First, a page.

Republican U.S. Senate candidate Roy Moore didn’t have the integrity to do the right thing and end his campaign following credible allegations of sexual misconduct. Fortunately, Alabama voters did it for him when they defeated the former judge at the polls on Tuesday.

Doug Jones, a Democrat and former civil rights and U.S. attorney, won the nationally watched race by about 20,000 votes out of more than 1.3 million cast — the first time a Democrat has won a Senate seat in the state in 25 years. Alabama voters showed the nation that a person so clearly unfit to hold office can and must be rejected.

Moore’s defeat was a blow to his highest-profile backer, President Donald Trump, who easily won the state in 2016. Jones’ victory also revealed clear-cut economic, educational, age and racial divides in one of the reddest of red states. In what the New York Times described as a “suburban shellacking,’’ white, well-educated women in major Alabama cities and suburbs soundly rejected Moore — even in some areas that had favored Trump.

Among white Alabama men, 72 percent voted for Moore, with 63 percent of white women supporting him, exit polls showed. But black voters, who turned out in high numbers, clearly helped push Jones to victory. A whopping 93 percent of black men voted for Jones, as did 98 percent of black women.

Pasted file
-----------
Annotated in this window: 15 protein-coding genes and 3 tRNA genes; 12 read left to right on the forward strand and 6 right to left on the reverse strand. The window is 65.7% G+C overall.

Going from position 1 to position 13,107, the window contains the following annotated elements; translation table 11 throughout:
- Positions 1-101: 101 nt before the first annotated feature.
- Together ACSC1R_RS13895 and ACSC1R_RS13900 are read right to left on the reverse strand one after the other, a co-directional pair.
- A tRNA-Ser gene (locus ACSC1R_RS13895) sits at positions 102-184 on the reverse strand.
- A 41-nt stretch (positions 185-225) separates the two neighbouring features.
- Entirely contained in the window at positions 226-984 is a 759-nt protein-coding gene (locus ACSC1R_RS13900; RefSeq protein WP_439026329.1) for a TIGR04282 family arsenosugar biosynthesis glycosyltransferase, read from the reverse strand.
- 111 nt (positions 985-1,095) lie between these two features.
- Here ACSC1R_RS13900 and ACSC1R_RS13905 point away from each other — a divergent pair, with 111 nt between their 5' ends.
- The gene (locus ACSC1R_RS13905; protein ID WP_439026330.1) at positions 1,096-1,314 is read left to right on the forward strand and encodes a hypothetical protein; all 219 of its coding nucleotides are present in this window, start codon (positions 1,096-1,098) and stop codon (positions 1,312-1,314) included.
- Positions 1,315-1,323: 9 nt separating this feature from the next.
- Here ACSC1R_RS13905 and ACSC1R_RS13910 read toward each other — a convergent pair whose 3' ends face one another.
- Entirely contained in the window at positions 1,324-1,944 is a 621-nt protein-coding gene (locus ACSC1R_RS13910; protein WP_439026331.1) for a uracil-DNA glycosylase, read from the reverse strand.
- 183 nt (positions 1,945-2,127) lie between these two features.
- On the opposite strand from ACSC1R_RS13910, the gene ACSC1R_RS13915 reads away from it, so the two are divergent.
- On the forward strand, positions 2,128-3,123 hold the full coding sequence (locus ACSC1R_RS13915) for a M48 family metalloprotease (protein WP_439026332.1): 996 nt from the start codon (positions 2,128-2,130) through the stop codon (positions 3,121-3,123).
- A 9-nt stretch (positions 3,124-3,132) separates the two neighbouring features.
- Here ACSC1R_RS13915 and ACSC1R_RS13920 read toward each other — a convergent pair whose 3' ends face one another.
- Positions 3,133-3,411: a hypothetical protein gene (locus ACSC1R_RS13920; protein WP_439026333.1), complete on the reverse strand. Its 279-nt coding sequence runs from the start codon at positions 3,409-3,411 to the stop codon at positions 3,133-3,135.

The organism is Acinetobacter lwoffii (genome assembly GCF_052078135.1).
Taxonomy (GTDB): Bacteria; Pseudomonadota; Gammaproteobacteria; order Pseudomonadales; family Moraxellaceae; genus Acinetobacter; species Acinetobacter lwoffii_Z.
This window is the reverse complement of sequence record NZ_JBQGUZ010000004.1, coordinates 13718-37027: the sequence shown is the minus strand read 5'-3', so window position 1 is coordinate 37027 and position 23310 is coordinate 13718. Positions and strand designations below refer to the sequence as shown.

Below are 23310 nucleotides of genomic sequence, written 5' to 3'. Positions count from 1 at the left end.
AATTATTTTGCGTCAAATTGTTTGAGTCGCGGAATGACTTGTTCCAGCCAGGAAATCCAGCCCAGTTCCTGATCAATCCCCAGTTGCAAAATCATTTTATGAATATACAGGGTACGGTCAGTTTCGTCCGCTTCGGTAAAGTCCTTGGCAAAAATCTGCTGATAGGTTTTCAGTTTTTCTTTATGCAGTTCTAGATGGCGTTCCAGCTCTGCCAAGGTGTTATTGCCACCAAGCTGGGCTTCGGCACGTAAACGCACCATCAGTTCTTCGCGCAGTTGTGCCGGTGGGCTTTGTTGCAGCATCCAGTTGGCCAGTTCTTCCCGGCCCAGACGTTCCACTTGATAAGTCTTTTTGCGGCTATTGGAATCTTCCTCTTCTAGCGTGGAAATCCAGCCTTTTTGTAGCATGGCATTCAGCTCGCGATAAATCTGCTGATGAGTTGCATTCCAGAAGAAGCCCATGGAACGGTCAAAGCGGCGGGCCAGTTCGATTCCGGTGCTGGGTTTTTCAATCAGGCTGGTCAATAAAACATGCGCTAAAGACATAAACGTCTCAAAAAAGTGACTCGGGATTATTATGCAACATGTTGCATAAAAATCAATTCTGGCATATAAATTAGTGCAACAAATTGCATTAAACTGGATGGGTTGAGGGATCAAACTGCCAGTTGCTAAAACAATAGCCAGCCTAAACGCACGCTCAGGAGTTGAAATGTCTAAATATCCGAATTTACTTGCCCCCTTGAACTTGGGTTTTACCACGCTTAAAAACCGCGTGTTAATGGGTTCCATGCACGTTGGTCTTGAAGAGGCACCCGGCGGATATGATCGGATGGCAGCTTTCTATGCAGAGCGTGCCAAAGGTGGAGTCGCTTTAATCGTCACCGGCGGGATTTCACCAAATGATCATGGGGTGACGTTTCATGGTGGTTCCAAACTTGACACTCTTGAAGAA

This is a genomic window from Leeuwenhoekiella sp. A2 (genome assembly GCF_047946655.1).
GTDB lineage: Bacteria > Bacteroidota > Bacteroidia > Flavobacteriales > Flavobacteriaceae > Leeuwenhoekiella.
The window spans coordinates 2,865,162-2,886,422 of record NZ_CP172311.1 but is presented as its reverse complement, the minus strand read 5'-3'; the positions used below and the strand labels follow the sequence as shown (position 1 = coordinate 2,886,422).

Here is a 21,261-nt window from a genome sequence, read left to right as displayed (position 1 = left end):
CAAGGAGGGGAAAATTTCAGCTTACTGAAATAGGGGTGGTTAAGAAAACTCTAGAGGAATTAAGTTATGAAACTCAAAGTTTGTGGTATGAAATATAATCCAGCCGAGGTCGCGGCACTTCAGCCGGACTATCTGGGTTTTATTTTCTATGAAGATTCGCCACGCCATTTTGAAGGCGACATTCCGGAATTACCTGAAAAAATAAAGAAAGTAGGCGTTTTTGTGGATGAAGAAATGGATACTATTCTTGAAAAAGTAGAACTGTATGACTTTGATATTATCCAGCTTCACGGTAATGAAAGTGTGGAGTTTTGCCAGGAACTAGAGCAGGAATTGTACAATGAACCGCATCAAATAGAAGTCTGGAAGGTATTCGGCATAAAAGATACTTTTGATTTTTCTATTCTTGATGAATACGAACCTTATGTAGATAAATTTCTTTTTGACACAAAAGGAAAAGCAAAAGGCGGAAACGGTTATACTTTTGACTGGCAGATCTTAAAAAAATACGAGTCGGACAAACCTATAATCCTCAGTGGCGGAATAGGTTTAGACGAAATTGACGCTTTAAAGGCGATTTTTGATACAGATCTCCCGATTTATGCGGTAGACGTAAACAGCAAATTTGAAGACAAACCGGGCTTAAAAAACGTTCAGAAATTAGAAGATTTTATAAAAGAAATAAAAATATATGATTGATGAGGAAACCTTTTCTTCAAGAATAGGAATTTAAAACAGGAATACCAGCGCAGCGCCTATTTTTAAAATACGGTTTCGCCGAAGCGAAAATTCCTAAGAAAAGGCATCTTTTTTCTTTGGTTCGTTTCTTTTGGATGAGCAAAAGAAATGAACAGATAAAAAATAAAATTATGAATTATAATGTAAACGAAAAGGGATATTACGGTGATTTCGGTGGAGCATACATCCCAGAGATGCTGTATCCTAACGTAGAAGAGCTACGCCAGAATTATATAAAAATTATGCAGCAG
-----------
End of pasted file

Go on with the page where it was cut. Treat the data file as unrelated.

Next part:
The vote was close, even though important reporting by the Washington Post uncovered several women with credible stories about how Moore dated and otherwise behaved inappropriately with underage girls years ago. Moore’s defeat further bolsters the “#MeToo” movement at a critical time in this nation’s history.

But that’s not the only reason voters made the right choice in Alabama. Moore also deserved to lose because of his racist, anti-gay, anti-Muslim views — ideas that got him removed from the bench twice. He’s clearly not the kind of person who should be serving in the Senate.

The unexpected victory by Jones sends a strong message to the nation. Alleged child molesters, who also trample on other values most Americans hold dear, are not welcome in leadership positions.